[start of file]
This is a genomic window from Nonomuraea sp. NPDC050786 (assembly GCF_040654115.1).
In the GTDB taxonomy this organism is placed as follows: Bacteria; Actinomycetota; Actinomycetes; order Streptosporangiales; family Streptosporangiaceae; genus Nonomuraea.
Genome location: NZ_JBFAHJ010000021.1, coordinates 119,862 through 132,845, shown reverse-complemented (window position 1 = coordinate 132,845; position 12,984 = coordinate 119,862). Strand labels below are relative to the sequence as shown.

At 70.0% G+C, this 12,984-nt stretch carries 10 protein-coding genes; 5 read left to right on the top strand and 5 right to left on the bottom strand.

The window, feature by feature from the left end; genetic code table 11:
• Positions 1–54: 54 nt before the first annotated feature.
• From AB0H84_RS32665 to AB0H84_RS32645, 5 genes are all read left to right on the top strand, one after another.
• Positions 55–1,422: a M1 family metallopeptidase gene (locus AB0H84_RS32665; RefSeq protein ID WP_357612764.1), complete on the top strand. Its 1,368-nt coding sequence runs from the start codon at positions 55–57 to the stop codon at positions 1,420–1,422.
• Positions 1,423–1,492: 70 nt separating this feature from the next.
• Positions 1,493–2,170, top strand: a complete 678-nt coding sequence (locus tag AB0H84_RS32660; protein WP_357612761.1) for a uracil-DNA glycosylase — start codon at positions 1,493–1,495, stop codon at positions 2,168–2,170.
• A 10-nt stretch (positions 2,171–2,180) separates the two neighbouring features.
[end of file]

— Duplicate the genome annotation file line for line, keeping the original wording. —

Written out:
This is a genomic window from Nonomuraea sp. NPDC050786 (assembly GCF_040654115.1).
In the GTDB taxonomy this organism is placed as follows: Bacteria; Actinomycetota; Actinomycetes; order Streptosporangiales; family Streptosporangiaceae; genus Nonomuraea.
Genome location: NZ_JBFAHJ010000021.1, coordinates 119,862 through 132,845, shown reverse-complemented (window position 1 = coordinate 132,845; position 12,984 = coordinate 119,862). Strand labels below are relative to the sequence as shown.

At 70.0% G+C, this 12,984-nt stretch carries 10 protein-coding genes; 5 read left to right on the top strand and 5 right to left on the bottom strand.

The window, feature by feature from the left end; genetic code table 11:
• Positions 1–54: 54 nt before the first annotated feature.
• From AB0H84_RS32665 to AB0H84_RS32645, 5 genes are all read left to right on the top strand, one after another.
• Positions 55–1,422: a M1 family metallopeptidase gene (locus AB0H84_RS32665; RefSeq protein ID WP_357612764.1), complete on the top strand. Its 1,368-nt coding sequence runs from the start codon at positions 55–57 to the stop codon at positions 1,420–1,422.
• Positions 1,423–1,492: 70 nt separating this feature from the next.
• Positions 1,493–2,170, top strand: a complete 678-nt coding sequence (locus tag AB0H84_RS32660; protein WP_357612761.1) for a uracil-DNA glycosylase — start codon at positions 1,493–1,495, stop codon at positions 2,168–2,170.
• A 10-nt stretch (positions 2,171–2,180) separates the two neighbouring features.